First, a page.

Newspaper article Pittsburgh Post-Gazette (Pittsburgh, PA)

Expanding Their Horizons during Lunch Foreign Language Clubs Are Popular at Carrick School

Newspaper article Pittsburgh Post-Gazette (Pittsburgh, PA)

Expanding Their Horizons during Lunch Foreign Language Clubs Are Popular at Carrick School

Article excerpt

Like most elementary schools in the city, Pittsburgh Concord K-5 in Carrick doesn't have time or money for world language instruction.

It uses ingenuity to help children learn a language.

This spring, it started two foreign language clubs that meet weekly at lunch and are taught by two paraprofessionals at the school -- Celia O'Brien, who is a native Spanish speaker, and Jason Bhandari, a Bhutanese refugee who is native Nepali speaker.

Ms. O'Brien and Mr. Bhandari are assigned to Concord because it is a center for English as a second language, or ESL.

Of the 451 students enrolled at Concord, more than 100 are not native English speakers. Most of them speak Nepali, but other languages spoken include Spanish, Burmese, Karen, Vietnamese, French and Swahili.

"There's a real need for the community to be aware of cultural diversity here at Concord," principal Jessica Colbert said.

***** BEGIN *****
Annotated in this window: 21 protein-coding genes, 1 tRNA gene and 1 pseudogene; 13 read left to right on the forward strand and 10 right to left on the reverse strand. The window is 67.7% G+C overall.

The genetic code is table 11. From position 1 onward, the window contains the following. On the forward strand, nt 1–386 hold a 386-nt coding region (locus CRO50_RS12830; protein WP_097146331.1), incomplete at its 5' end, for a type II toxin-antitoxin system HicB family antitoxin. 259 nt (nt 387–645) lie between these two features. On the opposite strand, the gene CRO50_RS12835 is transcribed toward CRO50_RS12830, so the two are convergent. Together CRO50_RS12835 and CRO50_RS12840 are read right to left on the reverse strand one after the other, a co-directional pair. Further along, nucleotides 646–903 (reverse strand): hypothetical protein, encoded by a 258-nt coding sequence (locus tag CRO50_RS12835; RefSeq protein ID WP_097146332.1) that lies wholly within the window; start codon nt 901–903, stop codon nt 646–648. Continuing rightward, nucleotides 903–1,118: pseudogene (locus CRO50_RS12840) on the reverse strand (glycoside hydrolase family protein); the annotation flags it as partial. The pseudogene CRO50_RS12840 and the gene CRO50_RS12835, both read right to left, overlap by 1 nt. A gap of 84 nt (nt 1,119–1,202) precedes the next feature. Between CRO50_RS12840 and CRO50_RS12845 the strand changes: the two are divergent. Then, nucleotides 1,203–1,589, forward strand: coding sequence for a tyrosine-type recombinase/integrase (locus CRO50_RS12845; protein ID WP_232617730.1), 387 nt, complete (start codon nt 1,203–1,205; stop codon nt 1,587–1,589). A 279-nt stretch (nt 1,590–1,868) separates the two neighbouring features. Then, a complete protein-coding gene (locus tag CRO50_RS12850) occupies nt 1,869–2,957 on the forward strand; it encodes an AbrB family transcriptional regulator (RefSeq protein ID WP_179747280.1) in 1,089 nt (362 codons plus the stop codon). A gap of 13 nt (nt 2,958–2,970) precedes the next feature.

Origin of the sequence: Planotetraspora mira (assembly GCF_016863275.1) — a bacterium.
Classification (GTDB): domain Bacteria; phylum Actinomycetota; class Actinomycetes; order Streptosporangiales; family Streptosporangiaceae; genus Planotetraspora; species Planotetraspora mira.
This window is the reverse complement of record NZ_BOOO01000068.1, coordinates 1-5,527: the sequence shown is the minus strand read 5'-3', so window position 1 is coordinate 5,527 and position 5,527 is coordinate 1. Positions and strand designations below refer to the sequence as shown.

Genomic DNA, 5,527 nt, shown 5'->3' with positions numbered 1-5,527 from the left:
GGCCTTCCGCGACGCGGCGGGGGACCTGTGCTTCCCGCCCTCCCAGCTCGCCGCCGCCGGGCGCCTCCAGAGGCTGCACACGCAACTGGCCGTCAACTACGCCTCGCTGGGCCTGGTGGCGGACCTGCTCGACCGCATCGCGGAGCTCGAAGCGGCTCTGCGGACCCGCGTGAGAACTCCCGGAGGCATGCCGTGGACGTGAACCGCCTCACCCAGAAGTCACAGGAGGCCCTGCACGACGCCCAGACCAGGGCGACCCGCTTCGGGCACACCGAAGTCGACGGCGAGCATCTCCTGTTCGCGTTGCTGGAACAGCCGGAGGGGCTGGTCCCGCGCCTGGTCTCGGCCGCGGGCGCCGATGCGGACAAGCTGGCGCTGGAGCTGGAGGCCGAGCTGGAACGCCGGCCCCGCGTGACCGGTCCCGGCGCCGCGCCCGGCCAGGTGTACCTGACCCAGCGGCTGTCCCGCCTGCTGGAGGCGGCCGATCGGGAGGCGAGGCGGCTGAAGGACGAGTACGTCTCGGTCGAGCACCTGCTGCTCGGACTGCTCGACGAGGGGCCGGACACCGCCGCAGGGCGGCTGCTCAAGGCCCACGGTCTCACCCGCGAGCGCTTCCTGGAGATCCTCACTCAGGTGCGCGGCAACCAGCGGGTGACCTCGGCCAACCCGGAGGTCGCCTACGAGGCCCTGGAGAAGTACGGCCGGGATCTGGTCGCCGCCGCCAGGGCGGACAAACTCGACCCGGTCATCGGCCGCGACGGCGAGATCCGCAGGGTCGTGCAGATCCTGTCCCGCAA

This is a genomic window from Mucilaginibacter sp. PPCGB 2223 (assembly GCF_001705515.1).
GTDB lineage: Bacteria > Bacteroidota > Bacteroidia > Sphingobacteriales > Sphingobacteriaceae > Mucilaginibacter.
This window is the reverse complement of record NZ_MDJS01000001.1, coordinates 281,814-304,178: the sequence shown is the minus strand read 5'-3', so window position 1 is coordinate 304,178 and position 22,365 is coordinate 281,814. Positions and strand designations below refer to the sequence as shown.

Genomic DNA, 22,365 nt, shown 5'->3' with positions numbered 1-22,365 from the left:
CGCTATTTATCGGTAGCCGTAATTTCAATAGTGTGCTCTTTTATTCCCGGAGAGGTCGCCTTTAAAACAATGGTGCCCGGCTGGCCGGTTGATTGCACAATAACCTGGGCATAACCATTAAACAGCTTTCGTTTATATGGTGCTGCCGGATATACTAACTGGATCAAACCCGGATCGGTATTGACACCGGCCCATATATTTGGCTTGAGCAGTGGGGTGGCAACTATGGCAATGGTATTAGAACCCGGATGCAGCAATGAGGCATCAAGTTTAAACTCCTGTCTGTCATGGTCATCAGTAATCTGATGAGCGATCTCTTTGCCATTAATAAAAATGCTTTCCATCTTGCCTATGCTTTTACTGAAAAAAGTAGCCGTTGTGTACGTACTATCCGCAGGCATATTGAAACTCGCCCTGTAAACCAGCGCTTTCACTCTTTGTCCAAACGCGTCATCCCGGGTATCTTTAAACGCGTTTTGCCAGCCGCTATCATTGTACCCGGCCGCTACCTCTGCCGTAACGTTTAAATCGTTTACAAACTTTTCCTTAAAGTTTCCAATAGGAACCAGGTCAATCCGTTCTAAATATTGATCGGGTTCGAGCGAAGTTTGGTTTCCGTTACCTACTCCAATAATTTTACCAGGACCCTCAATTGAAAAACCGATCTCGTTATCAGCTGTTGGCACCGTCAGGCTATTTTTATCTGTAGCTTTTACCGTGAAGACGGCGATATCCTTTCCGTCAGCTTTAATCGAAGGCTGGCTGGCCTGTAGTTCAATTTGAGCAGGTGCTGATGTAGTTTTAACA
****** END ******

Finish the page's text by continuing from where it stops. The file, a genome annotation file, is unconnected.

It was a "natural fit" to enlist Ms. O'Brien and Mr. Bhandari to run clubs once a week instead of supervising lunch, Ms. Colbert said.

A language club was tried at Pittsburgh Beechwood K-5 in Beechview a few years ago but was discontinued after the teacher, who was certified in Spanish, left the school.

Concord has demand for the clubs, which are open to English speakers in grades 4 and 5. Each has 11 students, but more than 40 applied to be in the clubs.

Those in the clubs showed an eagerness to be able to communicate better with their classmates.

"I have four or five friends who speak Spanish," said fifth- grader Sidney Bath, who said she knows 78 Spanish words. "I wanted to learn Spanish so I could speak to them."

Fourth-grader Maddy Dalverny, who is in the Nepali club, said, "I wanted to learn what they were saying when they would talk to me so I can start interacting with them."

In the clubs, students learn about both language and culture.

At a recent Nepali club, students sampled kukhurako masu, a spicy chicken dish, while learning to pronounce vocabulary, such as "bhat" for rice. Mr. Bhandari also showed the words written in the Nepali alphabet.

At a recent Spanish club, Ms. O'Brien practiced vocabulary in a bingo game, guiding the students as they also used food words in sentences expressing what they liked or didn't like.

"They're like sponges. They learn so fast," Ms. O'Brien said.

She said the students also find out how challenging and exciting learning a language can be.

Mr. Bhandari said the students are "getting a sense of comfort to talk with the Nepali people."

Marty Abbott, executive director of the American Council on the Teaching of Foreign Languages, said research shows an early start on language learning is valuable.

She said learning a second language "is actually working a different part of the brain than the native language. When the brain gets that kind of a workout, it develops a lot more flexibility and ability to function in a better way. …

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